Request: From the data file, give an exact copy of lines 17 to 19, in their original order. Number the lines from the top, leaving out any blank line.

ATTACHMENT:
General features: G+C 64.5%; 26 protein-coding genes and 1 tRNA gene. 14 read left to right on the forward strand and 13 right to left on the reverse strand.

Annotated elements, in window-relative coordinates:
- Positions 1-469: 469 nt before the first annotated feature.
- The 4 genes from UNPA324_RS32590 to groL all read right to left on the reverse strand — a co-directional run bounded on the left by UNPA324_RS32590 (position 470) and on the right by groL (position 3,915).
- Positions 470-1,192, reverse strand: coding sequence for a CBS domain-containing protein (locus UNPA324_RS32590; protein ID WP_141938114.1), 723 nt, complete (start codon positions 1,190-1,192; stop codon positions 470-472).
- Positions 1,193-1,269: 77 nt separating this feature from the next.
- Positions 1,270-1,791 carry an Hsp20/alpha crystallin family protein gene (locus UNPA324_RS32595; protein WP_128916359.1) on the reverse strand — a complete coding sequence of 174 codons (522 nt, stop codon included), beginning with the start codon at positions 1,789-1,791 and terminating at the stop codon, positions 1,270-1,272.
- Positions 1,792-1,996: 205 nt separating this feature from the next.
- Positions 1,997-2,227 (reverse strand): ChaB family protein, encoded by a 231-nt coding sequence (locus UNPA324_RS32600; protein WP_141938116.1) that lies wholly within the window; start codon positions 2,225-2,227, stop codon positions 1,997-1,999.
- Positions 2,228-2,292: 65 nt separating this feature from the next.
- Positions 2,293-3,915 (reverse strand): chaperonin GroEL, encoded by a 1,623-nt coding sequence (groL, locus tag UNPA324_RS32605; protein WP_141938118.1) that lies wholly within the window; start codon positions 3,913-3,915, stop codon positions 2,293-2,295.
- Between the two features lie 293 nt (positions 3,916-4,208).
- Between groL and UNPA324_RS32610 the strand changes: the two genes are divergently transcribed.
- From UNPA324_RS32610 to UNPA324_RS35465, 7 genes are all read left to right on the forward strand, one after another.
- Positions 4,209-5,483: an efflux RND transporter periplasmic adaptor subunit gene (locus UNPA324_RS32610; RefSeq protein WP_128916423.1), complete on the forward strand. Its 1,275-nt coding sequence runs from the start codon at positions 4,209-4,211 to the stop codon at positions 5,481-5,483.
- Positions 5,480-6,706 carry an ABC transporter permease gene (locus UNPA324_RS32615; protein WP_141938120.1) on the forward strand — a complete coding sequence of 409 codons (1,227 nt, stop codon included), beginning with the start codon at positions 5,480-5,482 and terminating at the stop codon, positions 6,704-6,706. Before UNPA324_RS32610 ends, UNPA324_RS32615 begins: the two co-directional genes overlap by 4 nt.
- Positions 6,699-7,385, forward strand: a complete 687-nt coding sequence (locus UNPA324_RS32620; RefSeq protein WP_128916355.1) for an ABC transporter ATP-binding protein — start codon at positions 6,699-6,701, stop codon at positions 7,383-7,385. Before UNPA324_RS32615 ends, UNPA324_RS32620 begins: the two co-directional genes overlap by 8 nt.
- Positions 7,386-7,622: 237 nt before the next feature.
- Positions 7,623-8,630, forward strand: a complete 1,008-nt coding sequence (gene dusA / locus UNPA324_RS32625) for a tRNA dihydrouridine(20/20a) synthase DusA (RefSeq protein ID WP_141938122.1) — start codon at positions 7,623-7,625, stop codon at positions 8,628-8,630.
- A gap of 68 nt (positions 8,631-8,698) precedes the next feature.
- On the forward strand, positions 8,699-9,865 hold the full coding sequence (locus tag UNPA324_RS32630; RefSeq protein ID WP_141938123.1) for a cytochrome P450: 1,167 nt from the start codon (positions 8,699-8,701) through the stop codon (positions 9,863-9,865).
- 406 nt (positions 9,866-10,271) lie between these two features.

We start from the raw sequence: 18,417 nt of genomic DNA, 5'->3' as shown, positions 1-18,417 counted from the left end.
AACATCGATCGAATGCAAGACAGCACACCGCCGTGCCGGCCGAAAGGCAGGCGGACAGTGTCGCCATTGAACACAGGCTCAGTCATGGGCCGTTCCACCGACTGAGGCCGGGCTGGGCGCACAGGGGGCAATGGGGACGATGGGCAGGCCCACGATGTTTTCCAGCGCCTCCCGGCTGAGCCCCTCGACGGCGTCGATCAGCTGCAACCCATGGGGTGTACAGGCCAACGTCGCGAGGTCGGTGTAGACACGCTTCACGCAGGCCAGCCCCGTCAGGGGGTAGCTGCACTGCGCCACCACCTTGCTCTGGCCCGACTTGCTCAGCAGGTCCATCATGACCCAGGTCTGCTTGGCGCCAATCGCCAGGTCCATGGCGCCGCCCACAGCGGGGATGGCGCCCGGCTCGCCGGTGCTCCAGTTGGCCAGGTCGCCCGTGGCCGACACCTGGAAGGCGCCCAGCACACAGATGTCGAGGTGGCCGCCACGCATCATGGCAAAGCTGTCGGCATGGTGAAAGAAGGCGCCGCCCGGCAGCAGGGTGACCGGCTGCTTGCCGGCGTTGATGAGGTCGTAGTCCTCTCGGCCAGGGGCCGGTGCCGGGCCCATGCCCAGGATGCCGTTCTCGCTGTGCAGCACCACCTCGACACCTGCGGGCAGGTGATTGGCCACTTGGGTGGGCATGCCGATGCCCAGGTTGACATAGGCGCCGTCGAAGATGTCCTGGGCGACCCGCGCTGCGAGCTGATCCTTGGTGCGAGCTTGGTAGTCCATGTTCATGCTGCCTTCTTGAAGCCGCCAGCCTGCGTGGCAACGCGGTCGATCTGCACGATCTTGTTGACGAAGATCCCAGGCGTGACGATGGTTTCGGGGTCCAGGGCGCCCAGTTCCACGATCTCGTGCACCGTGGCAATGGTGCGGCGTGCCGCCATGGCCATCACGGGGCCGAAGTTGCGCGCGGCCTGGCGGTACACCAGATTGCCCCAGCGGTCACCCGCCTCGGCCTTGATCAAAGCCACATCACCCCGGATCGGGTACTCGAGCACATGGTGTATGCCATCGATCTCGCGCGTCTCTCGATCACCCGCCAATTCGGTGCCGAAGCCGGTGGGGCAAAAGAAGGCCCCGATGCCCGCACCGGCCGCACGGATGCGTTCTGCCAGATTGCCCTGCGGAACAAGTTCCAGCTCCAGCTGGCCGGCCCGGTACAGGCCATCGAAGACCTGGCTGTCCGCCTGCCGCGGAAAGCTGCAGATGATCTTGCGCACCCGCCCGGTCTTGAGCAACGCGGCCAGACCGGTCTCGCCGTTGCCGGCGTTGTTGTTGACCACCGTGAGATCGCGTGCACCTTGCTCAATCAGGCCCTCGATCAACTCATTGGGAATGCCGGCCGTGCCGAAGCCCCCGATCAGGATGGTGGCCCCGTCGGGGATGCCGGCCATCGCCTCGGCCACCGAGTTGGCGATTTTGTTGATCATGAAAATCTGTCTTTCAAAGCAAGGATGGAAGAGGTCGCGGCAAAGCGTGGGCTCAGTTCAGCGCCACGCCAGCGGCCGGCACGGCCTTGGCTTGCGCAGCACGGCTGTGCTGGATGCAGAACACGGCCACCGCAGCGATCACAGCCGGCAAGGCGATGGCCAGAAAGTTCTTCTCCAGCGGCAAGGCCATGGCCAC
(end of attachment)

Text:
- Positions 6,699-7,385, forward strand: a complete 687-nt coding sequence (locus UNPA324_RS32620; RefSeq protein WP_128916355.1) for an ABC transporter ATP-binding protein — start codon at positions 6,699-6,701, stop codon at positions 7,383-7,385. Before UNPA324_RS32615 ends, UNPA324_RS32620 begins: the two co-directional genes overlap by 8 nt.
- Positions 7,386-7,622: 237 nt before the next feature.
- Positions 7,623-8,630, forward strand: a complete 1,008-nt coding sequence (gene dusA / locus UNPA324_RS32625) for a tRNA dihydrouridine(20/20a) synthase DusA (RefSeq protein ID WP_141938122.1) — start codon at positions 7,623-7,625, stop codon at positions 8,628-8,630.